I think most women have been here at some point. You fall in love – and fall hard – for the first time when you’re in your teens or early twenties. You adore your new partner. He or she is downright intoxicating. You want to eat, sleep, work, study, and spend every moment – conscious or unconscious – together. It’s heady, disorienting, and magical. And in that initial rush of giddiness, we often drop our sisters like a bad habit – or at the very least relegate them to second best – without thinking twice about it.
And then we grow up. Our first relationship works out or it doesn’t, whatever the case may be. If it doesn’t work out, you tend to learn the importance of your female tribe sooner because their support is typically pivotal when you go through a breakup, even if you didn’t always hold up your end of the friendship bargain while you were a bit delusional with new love. If things do work out with your guy or gal, an appreciation for the support of your sisters simply comes with time and wisdom (minus a handful of nights crying over ice cream while indulging in chick flicks).
So by the time that most women hit their mid or late twenties, they tend to be a bit steadier in their friendships and more likely to maintain their sister tribe even while in the throes of a hot-off-the-press romance. And this is a good thing. Aside from all of the benefits of sisterhood to you as an individual, I’d make the case that having a strong sisterhood network is especially good for your romantic relationships.
Why? Modern romances ask a lot of people, more than they have in previous generations. Two or three generations ago, it was the expectation that in a heteronormative relationship, women would cook, keep the house, and birth and watch over children. Men would spend their lives working to provide a reasonable income. And if you were lucky, the two of you got along well, had similar values, and were (hopefully) in love. But, depending on circumstances, the importance of romantic love probably had varying importance. The emphasis was more on basic compatibility and both of you fulfilling your assigned roles, as determined by gender. Pretty simple.
Nowadays? We have an expectation that your partner is supposed to be everything to you: Best friend, exciting lover, bringer of thoughtful gifts, travel partner, movie/Netflix buddy, workout partner, keeper of confidences, carpenter and general fixer-upper, cook, therapist, birth partner, partner in parenting, financial partner, unconditional listener and sympathizer, etc., etc., etc. We have extremely high standards for all of the roles that modern romantic partners are supposed to fulfill. And any time someone is human and lets the ball drop, we often take it personally, like it’s some sort of sign that they don’t actually love us as much as we thought they did.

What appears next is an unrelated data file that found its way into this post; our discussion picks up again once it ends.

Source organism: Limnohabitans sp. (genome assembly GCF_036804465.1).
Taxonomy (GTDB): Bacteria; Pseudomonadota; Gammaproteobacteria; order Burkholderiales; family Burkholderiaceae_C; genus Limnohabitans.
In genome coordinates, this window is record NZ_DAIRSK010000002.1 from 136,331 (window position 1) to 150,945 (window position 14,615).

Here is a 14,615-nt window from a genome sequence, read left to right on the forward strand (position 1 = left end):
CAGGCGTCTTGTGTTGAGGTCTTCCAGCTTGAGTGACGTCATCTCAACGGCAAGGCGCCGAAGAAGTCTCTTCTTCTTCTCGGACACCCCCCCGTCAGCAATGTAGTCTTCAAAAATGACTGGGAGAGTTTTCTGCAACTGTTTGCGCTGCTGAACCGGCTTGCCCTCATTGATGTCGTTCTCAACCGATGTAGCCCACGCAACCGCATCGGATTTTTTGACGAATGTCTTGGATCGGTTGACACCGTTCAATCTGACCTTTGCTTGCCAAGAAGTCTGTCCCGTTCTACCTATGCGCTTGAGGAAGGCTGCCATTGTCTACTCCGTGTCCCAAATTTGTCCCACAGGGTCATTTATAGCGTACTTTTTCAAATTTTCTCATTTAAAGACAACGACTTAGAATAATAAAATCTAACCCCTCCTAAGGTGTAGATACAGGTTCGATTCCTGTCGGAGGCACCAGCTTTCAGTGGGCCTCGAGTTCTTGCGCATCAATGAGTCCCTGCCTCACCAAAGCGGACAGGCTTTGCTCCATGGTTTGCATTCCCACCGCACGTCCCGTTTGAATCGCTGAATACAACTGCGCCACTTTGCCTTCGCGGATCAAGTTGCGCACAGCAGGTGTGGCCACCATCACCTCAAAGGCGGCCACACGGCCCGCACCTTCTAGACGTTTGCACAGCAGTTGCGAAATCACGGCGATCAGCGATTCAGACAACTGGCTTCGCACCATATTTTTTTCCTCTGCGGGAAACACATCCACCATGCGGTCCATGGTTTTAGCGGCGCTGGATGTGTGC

Just for the record, this is not some nostalgic oh-the-good-old-days-when-wives-obeyed-their-husbands post. No, no. But I do believe it is vitally important that we step back and really appreciate how profoundly – and rapidly – romantic relationships have evolved. And it’s a process that is still ongoing. This isn’t to say that the old way was better; it’s to say that we’re still transitioning, still trying to figure out what the ideal relationship looks like, and we’re all terribly confused about how to get there.
I wrote previously about my favorite relationship book, Passionate Marriage by David Schnarch. At the end of the book Schnarch asks the question, if relationships are no longer about fulfilling our prescribed gender roles – because let’s face it, most women can work and provide for themselves financially and most men can at the very least order in some food – then what purpose do they serve? According to him – and I agree – they are here to help us grow. And Schnarch claims that in order to have real intimacy and growth in a relationship, you also need to be differentiated. You need to acknowledge yourself as an individual and be capable of validating yourself without needing constant approval from your partner.
Hence where sisterhood comes in. When you think about it, don’t the extensive expectations that we put on our partners seem a bit unrealistic? Yes, your spouse will probably be your best friend, but isn’t it nice to have other good, close friends on whom you can rely? Friends who oftentimes will be able to empathize even better because, as women, they have been in similar situations? Wouldn’t it be nice to pick out a show on Netflix and not have to strike the perfect balance that will appease both you and your husband because your friend has the same taste in shows? Wouldn’t it be nice to have someone to consult with about a tough parenting situation during the day when you can’t reach your husband? Having a broader network of resources takes pressure off of your partner because it makes you more independent and confident it also leads to less resentment from you because you’re having your needs met even when your partner can’t be there to fulfill them. It’s really a win-win.
Yes, when you’re nineteen years old, it seems oddly romantic to have your boyfriend be the only person you need. And then you live like that for a while and experience how unhealthy and claustrophobic that is. Learning to rely on your sisters – and other friends and family for that matter – does not take away from a romantic relationship; it allows it to breathe. It allows you to maintain your individual identities so that you are both in the strong, stable place you need to be in to do all the hard work that a marriage or long term relationship requires. Having strong relationships with your sisters shouldn’t threaten a healthy romance – it should strengthen it.